- The Washington Times - Wednesday, June 8, 2005

Rich but worried? A survey released yesterday reveals the concerns of the wealthiest Americans, who fret more about their children than terrorism, and reveal their take on the best investment.

Psst — it’s real estate.

But who are the rich? They are the top 1 percent, who make more than $300,000 a year or have at least $6 million in assets, according to Manhattan-based U.S. Trust, a “wealth management” company that has gauged the morale of the affluent since 1993.

For the first time since September 11, the negative effect of terrorism on the economy is not their No. 1 worry.

It’s their children: 81 percent said they feared their offspring will have it tougher financially in the future than they did; 77 percent said they worried about terrorism’s influence on America’s finances.

Only 46 percent, however, felt terrorism posed a personal threat to family or friends.

Though they may have money, seven out of 10 affluent folks seriously fret over the rising cost of education, inflation’s toll on investments, lagging gains in the stock market, rising taxes and unpredictable investments.

Half feared Social Security would run out, while 52 percent were concerned they couldn’t maintain their current income level. Four in 10 worried about supporting an adult child or grandchildren.

Only 7 percent felt the stock market had gotten much riskier in the last year, while the majority felt it was relatively stable. The well-heeled also revealed what stocks and other investments they considered “attractive” in the next year.

Real estate and energy or natural resources led the way — 72 percent cited them as a good opportunity.

“The respondents clearly do not think there is a ‘real estate bubble.’” said spokeswoman Leslie Smith. “Nearly three-quarters think real estate values will increase over the next year. Almost 60 percent feel that now is a good time to buy real estate.”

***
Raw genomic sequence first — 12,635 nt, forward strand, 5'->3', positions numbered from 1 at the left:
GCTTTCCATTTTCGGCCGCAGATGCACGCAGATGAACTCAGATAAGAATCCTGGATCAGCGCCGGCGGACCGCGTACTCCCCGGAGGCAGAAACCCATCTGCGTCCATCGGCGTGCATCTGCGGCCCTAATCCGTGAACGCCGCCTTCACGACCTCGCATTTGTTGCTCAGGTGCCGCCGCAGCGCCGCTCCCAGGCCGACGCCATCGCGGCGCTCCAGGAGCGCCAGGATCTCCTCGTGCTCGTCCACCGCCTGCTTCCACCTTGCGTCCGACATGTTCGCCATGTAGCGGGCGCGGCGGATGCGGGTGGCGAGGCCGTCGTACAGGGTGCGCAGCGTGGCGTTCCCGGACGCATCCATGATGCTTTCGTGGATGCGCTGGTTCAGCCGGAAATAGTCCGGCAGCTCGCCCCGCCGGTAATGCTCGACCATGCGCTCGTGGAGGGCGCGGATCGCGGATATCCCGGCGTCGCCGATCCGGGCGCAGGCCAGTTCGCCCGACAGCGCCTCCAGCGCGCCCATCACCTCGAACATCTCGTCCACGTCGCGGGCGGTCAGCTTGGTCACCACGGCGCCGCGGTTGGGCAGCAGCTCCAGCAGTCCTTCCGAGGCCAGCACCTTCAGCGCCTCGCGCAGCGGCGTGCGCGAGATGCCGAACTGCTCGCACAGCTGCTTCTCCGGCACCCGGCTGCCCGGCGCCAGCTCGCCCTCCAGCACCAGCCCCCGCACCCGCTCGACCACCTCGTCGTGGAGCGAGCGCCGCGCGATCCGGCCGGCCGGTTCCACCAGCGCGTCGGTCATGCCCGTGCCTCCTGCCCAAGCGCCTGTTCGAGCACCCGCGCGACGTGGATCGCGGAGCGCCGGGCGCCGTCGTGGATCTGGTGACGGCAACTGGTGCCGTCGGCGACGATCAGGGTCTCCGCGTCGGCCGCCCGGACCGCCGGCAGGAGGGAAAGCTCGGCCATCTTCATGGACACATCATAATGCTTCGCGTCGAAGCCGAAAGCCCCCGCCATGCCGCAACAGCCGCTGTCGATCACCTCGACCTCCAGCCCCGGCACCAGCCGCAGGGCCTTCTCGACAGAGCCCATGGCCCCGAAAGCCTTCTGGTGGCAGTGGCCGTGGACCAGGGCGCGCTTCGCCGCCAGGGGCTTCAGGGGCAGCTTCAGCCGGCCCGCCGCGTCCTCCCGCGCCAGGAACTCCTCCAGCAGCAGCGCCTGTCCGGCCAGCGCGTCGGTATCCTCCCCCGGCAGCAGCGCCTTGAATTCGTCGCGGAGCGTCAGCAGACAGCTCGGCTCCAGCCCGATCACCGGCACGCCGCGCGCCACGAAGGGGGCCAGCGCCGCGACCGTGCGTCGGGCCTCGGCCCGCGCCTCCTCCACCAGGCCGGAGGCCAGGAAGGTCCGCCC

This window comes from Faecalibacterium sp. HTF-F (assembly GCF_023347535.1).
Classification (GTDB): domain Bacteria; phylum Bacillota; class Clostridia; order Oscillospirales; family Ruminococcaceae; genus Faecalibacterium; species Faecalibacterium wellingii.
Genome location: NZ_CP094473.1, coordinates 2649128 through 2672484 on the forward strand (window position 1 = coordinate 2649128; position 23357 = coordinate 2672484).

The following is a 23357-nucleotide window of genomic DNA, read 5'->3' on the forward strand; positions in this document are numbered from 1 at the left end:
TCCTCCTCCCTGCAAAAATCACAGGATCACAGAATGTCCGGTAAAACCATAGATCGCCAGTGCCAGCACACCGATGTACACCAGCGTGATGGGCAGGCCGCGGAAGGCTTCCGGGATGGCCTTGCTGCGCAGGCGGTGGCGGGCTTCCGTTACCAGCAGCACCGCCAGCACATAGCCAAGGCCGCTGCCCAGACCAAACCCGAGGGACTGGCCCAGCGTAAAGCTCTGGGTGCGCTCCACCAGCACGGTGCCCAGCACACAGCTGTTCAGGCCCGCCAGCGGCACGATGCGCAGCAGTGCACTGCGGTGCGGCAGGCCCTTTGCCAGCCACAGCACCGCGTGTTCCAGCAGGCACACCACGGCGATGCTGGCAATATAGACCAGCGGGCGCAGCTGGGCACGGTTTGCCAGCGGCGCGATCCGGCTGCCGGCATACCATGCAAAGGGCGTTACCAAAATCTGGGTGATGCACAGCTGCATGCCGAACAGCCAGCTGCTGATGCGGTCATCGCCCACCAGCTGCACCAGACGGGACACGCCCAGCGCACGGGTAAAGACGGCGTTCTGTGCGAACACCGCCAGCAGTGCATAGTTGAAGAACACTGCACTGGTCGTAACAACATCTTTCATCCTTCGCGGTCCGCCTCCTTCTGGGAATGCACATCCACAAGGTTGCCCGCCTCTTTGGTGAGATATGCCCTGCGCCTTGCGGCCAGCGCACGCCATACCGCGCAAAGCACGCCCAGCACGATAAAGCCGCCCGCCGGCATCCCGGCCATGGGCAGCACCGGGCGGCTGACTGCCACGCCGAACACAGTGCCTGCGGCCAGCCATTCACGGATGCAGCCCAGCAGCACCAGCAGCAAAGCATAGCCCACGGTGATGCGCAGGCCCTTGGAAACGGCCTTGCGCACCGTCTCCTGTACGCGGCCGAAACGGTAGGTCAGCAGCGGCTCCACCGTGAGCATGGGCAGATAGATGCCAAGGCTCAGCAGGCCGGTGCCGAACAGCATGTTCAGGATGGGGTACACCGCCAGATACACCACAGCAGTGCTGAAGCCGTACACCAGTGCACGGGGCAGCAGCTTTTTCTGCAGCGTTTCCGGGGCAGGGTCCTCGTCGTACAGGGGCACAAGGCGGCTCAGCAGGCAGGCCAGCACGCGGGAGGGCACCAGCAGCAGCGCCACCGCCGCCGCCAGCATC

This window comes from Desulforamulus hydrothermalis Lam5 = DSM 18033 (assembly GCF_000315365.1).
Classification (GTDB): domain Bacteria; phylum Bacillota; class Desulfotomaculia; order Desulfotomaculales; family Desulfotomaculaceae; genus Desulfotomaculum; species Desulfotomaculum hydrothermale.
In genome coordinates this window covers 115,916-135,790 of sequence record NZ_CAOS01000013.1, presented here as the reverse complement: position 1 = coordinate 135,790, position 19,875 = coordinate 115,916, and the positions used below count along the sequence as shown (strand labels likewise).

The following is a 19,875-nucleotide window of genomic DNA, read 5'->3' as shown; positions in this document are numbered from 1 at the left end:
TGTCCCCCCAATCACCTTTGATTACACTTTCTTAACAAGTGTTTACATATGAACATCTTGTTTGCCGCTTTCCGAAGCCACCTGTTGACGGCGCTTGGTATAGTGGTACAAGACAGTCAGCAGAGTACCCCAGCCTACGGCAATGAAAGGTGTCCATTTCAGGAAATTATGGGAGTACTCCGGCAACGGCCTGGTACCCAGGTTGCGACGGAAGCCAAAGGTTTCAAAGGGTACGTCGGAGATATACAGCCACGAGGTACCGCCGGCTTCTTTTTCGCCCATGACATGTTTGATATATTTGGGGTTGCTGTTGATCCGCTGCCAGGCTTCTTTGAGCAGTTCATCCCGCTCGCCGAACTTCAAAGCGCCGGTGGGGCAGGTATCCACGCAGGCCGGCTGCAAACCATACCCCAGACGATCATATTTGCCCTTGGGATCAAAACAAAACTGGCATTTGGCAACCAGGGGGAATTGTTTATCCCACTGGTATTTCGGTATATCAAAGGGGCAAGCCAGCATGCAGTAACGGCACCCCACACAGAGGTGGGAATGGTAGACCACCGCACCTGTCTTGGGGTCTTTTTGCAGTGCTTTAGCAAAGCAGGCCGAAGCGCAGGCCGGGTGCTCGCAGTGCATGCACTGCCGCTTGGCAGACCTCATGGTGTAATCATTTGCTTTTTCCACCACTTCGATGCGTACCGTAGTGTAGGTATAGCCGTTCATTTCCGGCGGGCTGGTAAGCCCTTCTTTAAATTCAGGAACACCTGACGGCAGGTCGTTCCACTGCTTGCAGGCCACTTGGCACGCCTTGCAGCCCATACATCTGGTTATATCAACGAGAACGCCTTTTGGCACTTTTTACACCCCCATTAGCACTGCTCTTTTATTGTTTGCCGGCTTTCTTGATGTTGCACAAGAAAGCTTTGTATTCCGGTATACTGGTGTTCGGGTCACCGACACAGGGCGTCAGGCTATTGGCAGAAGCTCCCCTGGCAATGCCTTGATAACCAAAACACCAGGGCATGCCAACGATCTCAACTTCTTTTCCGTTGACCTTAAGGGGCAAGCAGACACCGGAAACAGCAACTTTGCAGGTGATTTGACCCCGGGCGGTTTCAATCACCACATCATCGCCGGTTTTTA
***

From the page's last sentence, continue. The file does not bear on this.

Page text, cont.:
Health care/pharmaceuticals were next on the list of hot investments, cited by 65 percent; that was followed by defense (57 percent), technology (55 percent), consumer products (55 percent) and financial services (51 percent).

Hollywood and gold did not fare so well: At the bottom of the heap were communications and entertainment, cited by 42 percent, as well as precious metals (28 percent), environmental services (24 percent) and transportation (20 percent.)

Rich folks have definite ideas when it comes to retirement. Ninety percent say the viability of Social Security should be addressed now. The most popular way to shore up the system — cited by three-quarters — is to include state and local government employees.

The worst threat to their retirement was not financial: 76 percent cited the loss of spouse as their biggest concern. Inflation, cited by 16 percent, was the least. Ninety-eight percent plan to spend time with family upon retirement, while 95 percent aspire to “live the way I’ve always lived.” The majority expected to retire by 63.

The survey of 151 adults was conducted in March and April.

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